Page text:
Alfred Perles, Henry Miller, and Lawrence Durrell put together a collection of written pieces--old and new--and released their first issue (actually The Booster
, volume 2, issue 7) in September 1937
. [Here is a picture of the cover
(I don't have a copy of this myself, so I must rely on internet sources and published Miller biographies to piece this issue together.)Page 5
by Miller, Durrell, and Nin. Lifetime subscriptions are solicited for 500 francs each. They declare their intention to "boost, baste and lambaste when and wherever possible. Mostly we shall boost."Page 6
" by Charles Norden (a pseudonym for Durrell). This appears to be a regular feature, because something called "Sportlight" also appears in the next issue. [to p. 11
- "A Boost For Hans Reichel
" by Henry Miller. This may or may not be identical to an essay Miller wote on Reichel in 1936, called The Cosmological Eye
(which is available in re-print in the book of the same name
). Reichel was a painter acquaintance of Henry's, who lived around the way from 18 Villa Seurat. [to p. 13
- "Je suis le plus malade des surrealistes
" by Le Merle Blanc ("The White Blackbird," an alias for Anais Nin), which was apparently inspired by Antonin Artaud
. This was re-printed in Under A Glass Bell
(1944). Selected quotes from this piece can be found here
. [to p. 18
- "L'Oeil de Paris
" (Eye Of Paris
) by Valentin Nieting (pseudonym for Miller - actually his maternal grandfather's name. He'd used it before, as far back as 1924). This is a profile of photographer Brassai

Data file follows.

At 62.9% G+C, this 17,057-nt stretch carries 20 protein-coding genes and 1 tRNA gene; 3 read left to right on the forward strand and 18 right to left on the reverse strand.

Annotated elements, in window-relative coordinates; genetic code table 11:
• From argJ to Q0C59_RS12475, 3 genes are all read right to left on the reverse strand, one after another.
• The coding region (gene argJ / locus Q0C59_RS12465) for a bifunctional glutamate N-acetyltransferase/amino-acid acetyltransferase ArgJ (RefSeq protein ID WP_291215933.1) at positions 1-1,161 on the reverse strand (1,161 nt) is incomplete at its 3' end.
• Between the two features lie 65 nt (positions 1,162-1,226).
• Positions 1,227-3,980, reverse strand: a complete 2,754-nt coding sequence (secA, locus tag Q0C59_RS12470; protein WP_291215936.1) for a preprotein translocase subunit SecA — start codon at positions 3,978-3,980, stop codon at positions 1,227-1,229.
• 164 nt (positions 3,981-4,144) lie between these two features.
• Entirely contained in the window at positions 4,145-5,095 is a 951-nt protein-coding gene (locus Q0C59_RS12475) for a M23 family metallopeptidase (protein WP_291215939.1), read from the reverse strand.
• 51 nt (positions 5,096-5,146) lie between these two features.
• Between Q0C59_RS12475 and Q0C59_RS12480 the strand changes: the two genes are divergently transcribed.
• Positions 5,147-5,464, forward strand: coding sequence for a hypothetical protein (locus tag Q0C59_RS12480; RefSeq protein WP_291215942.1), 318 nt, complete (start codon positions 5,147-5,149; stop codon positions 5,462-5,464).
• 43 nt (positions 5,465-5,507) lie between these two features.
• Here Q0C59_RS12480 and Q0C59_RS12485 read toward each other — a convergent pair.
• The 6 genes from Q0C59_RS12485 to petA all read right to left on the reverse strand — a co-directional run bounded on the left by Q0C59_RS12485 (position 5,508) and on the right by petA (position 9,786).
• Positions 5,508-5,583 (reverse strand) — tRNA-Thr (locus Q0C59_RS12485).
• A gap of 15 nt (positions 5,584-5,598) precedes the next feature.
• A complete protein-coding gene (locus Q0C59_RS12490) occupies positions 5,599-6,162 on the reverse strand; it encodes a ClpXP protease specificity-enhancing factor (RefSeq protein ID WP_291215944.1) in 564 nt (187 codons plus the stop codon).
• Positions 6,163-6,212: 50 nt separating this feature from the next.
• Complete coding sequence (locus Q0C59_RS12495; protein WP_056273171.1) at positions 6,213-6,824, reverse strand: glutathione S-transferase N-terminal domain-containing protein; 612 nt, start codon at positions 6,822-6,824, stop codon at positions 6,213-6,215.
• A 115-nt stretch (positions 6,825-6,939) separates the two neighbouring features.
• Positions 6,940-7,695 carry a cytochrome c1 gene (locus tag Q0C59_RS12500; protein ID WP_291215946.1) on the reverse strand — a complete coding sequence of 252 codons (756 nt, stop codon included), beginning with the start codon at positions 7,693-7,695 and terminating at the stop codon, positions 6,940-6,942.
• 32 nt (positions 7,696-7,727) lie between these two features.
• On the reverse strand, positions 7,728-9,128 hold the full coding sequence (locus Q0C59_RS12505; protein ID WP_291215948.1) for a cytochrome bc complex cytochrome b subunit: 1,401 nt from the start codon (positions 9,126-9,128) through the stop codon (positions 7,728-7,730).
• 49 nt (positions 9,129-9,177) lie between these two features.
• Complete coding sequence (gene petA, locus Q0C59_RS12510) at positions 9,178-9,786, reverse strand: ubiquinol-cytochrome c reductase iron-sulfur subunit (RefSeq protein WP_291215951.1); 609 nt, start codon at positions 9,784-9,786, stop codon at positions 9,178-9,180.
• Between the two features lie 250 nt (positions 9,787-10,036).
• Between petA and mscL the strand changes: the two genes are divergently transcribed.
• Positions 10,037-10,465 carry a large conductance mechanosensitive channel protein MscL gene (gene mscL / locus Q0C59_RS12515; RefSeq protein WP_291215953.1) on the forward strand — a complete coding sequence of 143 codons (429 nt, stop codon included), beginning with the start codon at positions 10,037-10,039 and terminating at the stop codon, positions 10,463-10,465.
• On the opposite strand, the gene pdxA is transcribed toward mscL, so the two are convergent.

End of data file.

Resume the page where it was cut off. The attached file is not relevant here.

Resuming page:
, with whom Miller was close. He'd actually written this essay in 1934 (creating the Eye Of Paris tag that would stay with Brassai into posterity). This essay was later reprinted in Miller's Wisdom Of The Heart
. [to p. 25
- "Benno, The Wild Man From Borneo
" by Henry Miller. Miller's profile of artist Benjamin Benno, whom Henry appears to have known personally. Benno did in fact live in Paris from 1926-1939. This portrait was re-printed in Wisdom Of The Heart
, as well as in Benjamin Benno: A Retrospective Exhibit
(Donna Gustafson, 1988). [to p. 29
- "A Lyric For Nikh
" by Lawrence Durrell. A poem, I think.Page ??
- "Le Quatuor en Re-Majeur
" (excerpt) by Alfred Perles (his 2nd novel).Page ??
- An excerpt from Anais Nin's diaries.Insert
- "Letter To The Park Commissioner
" by Phineas Flapdoodle (another Miller alias). This was seperately printed and included as a 4-page insert inside the magazine. According to Shifreen & Jackson A14a, the title page contains a line that reads: "Please read very extra careful!" As well, the title includes an asterix, which leads to a note: "This is an authentic letter which reached the office of the Park Commissioner New York, in 1925, and was rescued from the wastepaper basket by Henry Miller."
Miller worked for the Queens Parks Commissoner in 1927
(not 1925, as his fictionalized letter suggests).
According to Dearborn's Happiest Man Alive
, Henry saved this from his NYC Parks job in 1927. However, the Bibliography of Primary Sources
states that this is fiction written by Miller. It was also apparently
published on it's own in 1950, and re-printed along with other Booster material in 1968 [Shifreen & Jackson B190]. The "letter" is also referenced and quoted in Nexus
, page 167.
Incidentally, 'Phineas' is an old biblical name meaning "oracle" or "serpent's mouth," and 'flapdoodle' means nonsense or foolish talk.